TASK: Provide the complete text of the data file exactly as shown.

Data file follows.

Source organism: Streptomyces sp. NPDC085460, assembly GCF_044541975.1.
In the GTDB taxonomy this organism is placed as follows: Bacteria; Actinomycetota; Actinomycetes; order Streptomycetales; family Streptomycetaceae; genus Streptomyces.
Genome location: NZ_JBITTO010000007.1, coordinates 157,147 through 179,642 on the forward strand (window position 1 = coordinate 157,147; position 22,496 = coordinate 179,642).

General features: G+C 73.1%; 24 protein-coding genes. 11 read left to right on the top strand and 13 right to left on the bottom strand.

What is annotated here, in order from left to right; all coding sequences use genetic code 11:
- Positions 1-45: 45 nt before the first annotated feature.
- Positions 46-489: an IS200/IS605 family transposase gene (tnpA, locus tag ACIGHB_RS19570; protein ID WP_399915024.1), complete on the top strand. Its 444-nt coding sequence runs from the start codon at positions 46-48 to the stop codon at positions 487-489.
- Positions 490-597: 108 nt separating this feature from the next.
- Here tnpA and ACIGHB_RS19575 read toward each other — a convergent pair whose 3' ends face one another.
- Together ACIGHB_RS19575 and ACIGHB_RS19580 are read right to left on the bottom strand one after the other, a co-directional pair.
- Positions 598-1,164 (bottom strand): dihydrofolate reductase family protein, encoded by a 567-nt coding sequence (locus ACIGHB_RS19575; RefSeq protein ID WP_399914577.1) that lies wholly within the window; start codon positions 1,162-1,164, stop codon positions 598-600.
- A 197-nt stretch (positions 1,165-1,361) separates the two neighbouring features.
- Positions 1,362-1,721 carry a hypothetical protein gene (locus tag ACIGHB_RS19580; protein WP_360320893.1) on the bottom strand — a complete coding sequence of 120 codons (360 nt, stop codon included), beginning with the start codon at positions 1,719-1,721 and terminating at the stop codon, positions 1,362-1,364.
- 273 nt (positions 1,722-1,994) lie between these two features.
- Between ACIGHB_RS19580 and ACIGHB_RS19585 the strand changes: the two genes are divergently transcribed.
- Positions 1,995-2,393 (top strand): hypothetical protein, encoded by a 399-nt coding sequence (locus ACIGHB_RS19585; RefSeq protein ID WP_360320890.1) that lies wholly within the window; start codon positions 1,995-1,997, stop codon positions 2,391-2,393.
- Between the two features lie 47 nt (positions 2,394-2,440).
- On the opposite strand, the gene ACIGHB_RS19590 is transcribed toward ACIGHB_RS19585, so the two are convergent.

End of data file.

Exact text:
Source organism: Streptomyces sp. NPDC085460, assembly GCF_044541975.1.
In the GTDB taxonomy this organism is placed as follows: Bacteria; Actinomycetota; Actinomycetes; order Streptomycetales; family Streptomycetaceae; genus Streptomyces.
Genome location: NZ_JBITTO010000007.1, coordinates 157,147 through 179,642 on the forward strand (window position 1 = coordinate 157,147; position 22,496 = coordinate 179,642).

General features: G+C 73.1%; 24 protein-coding genes. 11 read left to right on the top strand and 13 right to left on the bottom strand.

What is annotated here, in order from left to right; all coding sequences use genetic code 11:
- Positions 1-45: 45 nt before the first annotated feature.
- Positions 46-489: an IS200/IS605 family transposase gene (tnpA, locus tag ACIGHB_RS19570; protein ID WP_399915024.1), complete on the top strand. Its 444-nt coding sequence runs from the start codon at positions 46-48 to the stop codon at positions 487-489.
- Positions 490-597: 108 nt separating this feature from the next.
- Here tnpA and ACIGHB_RS19575 read toward each other — a convergent pair whose 3' ends face one another.
- Together ACIGHB_RS19575 and ACIGHB_RS19580 are read right to left on the bottom strand one after the other, a co-directional pair.
- Positions 598-1,164 (bottom strand): dihydrofolate reductase family protein, encoded by a 567-nt coding sequence (locus ACIGHB_RS19575; RefSeq protein ID WP_399914577.1) that lies wholly within the window; start codon positions 1,162-1,164, stop codon positions 598-600.
- A 197-nt stretch (positions 1,165-1,361) separates the two neighbouring features.
- Positions 1,362-1,721 carry a hypothetical protein gene (locus tag ACIGHB_RS19580; protein WP_360320893.1) on the bottom strand — a complete coding sequence of 120 codons (360 nt, stop codon included), beginning with the start codon at positions 1,719-1,721 and terminating at the stop codon, positions 1,362-1,364.
- 273 nt (positions 1,722-1,994) lie between these two features.
- Between ACIGHB_RS19580 and ACIGHB_RS19585 the strand changes: the two genes are divergently transcribed.
- Positions 1,995-2,393 (top strand): hypothetical protein, encoded by a 399-nt coding sequence (locus ACIGHB_RS19585; RefSeq protein ID WP_360320890.1) that lies wholly within the window; start codon positions 1,995-1,997, stop codon positions 2,391-2,393.
- Between the two features lie 47 nt (positions 2,394-2,440).
- On the opposite strand, the gene ACIGHB_RS19590 is transcribed toward ACIGHB_RS19585, so the two are convergent.